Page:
Sequenom (NASDAQ:SQNM), the health-care version of Sirius XM Radio (NASDAQ:SIRI) in terms of seemingly random volatility, was up as much as 12.7% yesterday because the company did what it said it would do.

Under the circumstances, I guess that's warranted.

(If you need to get caught up, you can read all about it here, but in short, the company announced last April that data for its Down syndrome test was "mishandled" by employees.)

On the second-quarter conference call last month, Sequenom said it would launch a test for cystic fibrosis this quarter or early next quarter. Lo and behold, it launched the test yesterday. While having clean enough data to launch a test is certainly a good thing -- three cheers for a lack of mishandling -- the cystic fibrosis test isn't going to make or break Sequenom.

Sure, Sequenom's test identifies 103 mutations, 80 more than the American College of Medical Genetics (ACMG) recommends testing for, but it's still only a $300 million market. There's much more potential in the Down syndrome market.

More importantly, launching the cystic fibrosis test doesn't tell us anything about whether the reexamination of its Down syndrome test will come back as good as the mishandled data looked originally. The Down syndrome test uses maternal blood to check tiny amounts of fetal DNA for the presence of an extra chromosome. The cystic fibrosis test measures small mutations in the DNA of the parents, from which collecting DNA isn't really a problem.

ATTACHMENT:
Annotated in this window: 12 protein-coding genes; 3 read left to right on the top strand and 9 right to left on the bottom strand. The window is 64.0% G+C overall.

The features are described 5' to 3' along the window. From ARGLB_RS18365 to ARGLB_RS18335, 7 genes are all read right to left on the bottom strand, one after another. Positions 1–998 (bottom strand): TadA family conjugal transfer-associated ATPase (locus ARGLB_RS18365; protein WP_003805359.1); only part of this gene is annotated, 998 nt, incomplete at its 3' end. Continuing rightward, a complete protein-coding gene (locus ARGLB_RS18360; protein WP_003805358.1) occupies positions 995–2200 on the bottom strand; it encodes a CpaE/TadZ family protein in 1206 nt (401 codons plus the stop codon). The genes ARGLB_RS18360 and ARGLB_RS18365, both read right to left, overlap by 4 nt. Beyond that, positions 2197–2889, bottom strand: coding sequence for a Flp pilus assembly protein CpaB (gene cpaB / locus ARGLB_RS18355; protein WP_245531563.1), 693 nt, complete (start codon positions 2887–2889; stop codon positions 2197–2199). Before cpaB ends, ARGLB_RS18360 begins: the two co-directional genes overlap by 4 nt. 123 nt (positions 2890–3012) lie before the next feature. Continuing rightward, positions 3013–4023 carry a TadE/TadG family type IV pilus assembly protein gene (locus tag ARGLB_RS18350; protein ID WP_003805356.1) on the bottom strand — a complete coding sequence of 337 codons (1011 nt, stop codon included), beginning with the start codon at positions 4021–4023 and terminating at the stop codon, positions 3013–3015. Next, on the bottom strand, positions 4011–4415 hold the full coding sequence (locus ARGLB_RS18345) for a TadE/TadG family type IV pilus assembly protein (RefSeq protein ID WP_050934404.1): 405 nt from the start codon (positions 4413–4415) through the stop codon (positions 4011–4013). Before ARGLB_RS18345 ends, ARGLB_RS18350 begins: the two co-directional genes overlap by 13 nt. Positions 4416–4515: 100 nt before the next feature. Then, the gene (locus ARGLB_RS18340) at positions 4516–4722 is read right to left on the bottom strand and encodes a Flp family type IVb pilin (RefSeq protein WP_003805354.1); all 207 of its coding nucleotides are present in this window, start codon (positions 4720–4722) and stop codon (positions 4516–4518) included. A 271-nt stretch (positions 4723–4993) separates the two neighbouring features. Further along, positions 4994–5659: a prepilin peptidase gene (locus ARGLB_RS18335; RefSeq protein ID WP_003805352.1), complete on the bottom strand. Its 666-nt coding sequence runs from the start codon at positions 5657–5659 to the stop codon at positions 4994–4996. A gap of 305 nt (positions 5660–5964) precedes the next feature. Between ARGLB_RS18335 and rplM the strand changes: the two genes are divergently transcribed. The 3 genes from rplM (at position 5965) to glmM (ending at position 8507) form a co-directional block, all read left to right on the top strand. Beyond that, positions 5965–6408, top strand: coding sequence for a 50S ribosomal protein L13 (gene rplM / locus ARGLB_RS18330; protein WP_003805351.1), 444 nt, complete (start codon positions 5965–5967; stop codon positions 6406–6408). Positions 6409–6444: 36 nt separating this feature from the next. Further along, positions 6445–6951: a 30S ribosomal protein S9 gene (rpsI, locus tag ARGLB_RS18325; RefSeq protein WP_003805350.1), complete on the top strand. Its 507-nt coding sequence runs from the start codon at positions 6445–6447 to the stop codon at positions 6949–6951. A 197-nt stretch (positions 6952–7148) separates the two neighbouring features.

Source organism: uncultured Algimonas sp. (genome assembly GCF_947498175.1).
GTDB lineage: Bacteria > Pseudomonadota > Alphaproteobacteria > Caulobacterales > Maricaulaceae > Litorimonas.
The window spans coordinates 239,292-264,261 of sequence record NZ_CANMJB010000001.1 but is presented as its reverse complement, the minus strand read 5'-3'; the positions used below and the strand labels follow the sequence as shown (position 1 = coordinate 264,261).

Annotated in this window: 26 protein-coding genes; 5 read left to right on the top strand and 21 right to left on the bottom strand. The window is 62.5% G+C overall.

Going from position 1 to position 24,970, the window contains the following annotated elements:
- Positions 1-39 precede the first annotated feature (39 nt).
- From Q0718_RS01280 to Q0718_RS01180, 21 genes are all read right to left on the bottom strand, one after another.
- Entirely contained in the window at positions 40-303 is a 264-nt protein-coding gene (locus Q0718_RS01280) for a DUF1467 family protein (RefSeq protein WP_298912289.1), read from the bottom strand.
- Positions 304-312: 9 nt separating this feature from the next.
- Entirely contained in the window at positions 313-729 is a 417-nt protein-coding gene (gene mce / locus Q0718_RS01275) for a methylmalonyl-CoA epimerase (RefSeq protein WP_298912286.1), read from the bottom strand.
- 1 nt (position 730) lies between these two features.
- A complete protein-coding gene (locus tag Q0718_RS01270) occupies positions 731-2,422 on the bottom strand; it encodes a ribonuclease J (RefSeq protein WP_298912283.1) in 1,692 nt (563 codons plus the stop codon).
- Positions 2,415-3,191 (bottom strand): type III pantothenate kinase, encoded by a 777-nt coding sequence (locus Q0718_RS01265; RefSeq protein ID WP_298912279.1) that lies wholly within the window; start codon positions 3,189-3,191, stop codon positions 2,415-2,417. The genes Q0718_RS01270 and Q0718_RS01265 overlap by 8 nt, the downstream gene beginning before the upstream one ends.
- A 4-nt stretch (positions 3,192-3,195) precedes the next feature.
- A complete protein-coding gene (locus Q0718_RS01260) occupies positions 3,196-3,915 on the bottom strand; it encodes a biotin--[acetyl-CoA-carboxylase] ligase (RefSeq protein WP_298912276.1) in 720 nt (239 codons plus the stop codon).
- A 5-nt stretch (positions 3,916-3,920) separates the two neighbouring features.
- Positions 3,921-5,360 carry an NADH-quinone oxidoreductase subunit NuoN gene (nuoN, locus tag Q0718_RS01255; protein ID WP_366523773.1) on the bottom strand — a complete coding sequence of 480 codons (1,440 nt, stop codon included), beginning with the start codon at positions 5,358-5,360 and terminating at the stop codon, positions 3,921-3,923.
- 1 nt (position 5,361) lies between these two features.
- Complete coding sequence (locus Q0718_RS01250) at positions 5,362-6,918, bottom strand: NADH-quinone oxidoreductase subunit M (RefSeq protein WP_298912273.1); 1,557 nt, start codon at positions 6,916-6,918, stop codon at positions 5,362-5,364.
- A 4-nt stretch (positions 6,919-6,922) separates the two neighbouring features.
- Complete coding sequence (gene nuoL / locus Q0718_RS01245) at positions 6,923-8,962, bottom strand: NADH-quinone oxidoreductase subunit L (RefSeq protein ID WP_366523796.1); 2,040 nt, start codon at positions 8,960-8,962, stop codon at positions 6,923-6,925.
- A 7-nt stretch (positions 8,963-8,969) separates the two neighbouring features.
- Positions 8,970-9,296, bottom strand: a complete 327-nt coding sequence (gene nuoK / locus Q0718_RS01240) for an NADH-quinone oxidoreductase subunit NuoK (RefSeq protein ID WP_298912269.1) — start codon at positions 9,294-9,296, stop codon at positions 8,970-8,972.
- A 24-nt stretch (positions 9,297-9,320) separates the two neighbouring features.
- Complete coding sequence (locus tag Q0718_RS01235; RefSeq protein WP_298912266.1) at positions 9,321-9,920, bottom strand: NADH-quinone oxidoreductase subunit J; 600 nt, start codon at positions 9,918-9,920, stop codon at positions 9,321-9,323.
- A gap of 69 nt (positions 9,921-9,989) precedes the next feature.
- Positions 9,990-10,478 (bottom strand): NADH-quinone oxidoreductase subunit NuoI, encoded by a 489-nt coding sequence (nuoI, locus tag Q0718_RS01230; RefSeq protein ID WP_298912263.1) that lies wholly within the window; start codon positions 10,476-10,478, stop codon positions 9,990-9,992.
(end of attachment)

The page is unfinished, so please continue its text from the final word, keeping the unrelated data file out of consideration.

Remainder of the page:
I'm bullish on the long-term prospects for diagnostic tests from companies like Myriad Genetics (NASDAQ:MYGN), Life Technologies (NASDAQ:LIFE) and Abbott Labs (NYSE:ABT), especially as companion tests that figure out whether a drug works or not for an individual patient become more popular. Sequenom's move from being a supplier of equipment to running its own diagnostic tests was a good one. But its future is still very much dependent on whether the data for the Down syndrome test comes back clean.

Hold on investors, I think you've got a bumpy ride ahead.

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Fool contributor Brian Orelli, Ph.D., doesn't own shares of any company mentioned in this article. The Fool has a disclosure policy.